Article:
Jesus gave us an additional definition of adultery in His sermon on the mount: “You have heard that it was said to those of old, ‘You shall not commit adultery.’ But I say to you that whoever looks at a woman to lust for her has already committed adultery with her in his heart” (Matthew 5:27–28).

He also said, “But I say to you whoever divorces his wife for any reason except sexual immorality causes her to commit adultery; and who marries a woman who is divorced commits adultery” (Matthew 5:32).

In Matthew 19:9 is this statement by Jesus: “And I say to you, whoever divorces his wife, except for sexual immorality, and marries another, commits adultery.”

You are able to see from the passages quoted when the term adultery is applied to different situations:

The Objective of this Lesson

In the lesson before us, we are considering the definition under number one. This has to do with marriage as an exclusive sexual relationship between husband and wife. This is not all marriage is, of course, but it is to point out and emphasize that marriage is the only association in which the physical sexual act between a man and a woman has God's approval. Jesus introduced Christianity into a world of very low moral ethics. The code of conduct was riddled with sexual immorality. Sexual pleasure was taken where one could find it. Demosthenes, the great Athenian statesman and orator who lived about three hundred and fifty years before Christ, said: “We have courtesans for the sake of pleasure, we have concubines for the sake of daily cohabitation; we have wives for the purpose of having children legitimately, and of having a faithful guardian for all our household affairs”.

History tells us that in this time, the Romans' caliber of virtue was despicable and disgusting. They neither admired nor valued virginity or monogamy. The elevated heterosexual love above homosexuality and lesbianism, but it was not because they lauded or honored purity. The dominant mood of the world was easy sex wherever one could find it, whether it was within the confines of marriage or outside it. It really made little difference.

Cicero once said, “If there is anyone who thinks that young men should be absolutely forbidden the love of courtesans, he is


indeed extremely severe. I am not able to deny the principle he states. But he is at variance, not only with the license of his own age, but also from the customs and concessions of our ancestors. When indeed was this not done? When did anyone ever find fault with it? When was permission denied? When was it that that which is now lawful was not lawful?”

What a shock the Christian standard must have been to them when those Gentiles who later embraced it, first heard of its stringent and restrictive measures of conduct! Such discipline must have seemed harsh and inflexible. No such rigid or severe rule had ever been administered to them. Many of them readily embraced the high and noble model which Jesus and the apostles set before them. It was this pattern they emulated and this archetype that became the criterion to which they pointed and asked the world to imitate.

The historian, Edward Gibbon, says this was one of the prime causes of the rapid spread of Christianity across the world in the first century. He called it the pure and austere morals of the early Christians. “The primitive Christian demonstrated his faith by his virtues; and it was very justly supposed that the divine persuasion which enlightened or subdued the understanding must at the same time purify the heart and direct the actions of the believer ... The desire for perfection became the ruling passion of the soul. It was the first, but arduous, duty of the Christian to present himself undefiled.” It was the highest standard of which the world had ever heard. And for thousands across the empire it held an attraction they had never felt before.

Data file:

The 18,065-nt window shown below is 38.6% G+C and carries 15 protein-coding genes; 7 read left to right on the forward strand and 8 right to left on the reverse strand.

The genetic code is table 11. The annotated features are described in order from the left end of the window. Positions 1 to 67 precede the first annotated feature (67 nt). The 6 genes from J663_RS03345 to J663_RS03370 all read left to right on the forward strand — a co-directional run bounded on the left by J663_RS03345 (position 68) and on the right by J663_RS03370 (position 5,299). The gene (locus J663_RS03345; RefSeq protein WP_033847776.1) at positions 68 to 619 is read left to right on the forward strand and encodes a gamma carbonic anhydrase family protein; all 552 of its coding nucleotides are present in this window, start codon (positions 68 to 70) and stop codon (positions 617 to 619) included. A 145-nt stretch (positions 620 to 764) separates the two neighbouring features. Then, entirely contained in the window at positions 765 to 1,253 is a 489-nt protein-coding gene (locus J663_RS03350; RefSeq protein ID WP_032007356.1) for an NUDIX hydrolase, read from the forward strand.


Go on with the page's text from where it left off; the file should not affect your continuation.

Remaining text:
Adultery has always been wrong. God's design for man's sexuality was that it be used in an alliance of one man and one woman, married to each other, and committed to each other for a lifetime. The sacredness of marriage and the private, intimate exclusiveness of the marital relationship have always been given special emphasis by God in His word. Marriage was a kind of monopoly, surrounded by some restraints, of those who entered into it.

Listen to some early instructions concerning it: “The man who commits adultery with another man's wife, he who commits adultery with his neighbor's wife, the adulterer and the adulteress, shall surely be put to death” (Leviticus 20:10). That willful


violation of the marriage contract by either of the parties through sexual intercourse with a third party was punishable by death under the law. It was a serious matter! The inviolability of marriage was clearly verbalized in the law God gave to His people.

Attitude Toward Marriage in Jesus' Day

One may read in a number of historical sources that the institution of marriage was at an all–time low about the time Jesus came upon the scene. Due to the Jewish school of thought at that time, divorce was so common at that time that it appeared that almost everybody had been divorced and remarried many times. Some historians believe that divorce and remarriage were far more common in that day than in the time in which we live.

Chandler, in his Trial of Jesus, describes the moral conditions of that day. He told of a woman who married a man and, by him, had several children. She put him away and married another and, by him, bore children. She continued this procedure until she had five husbands.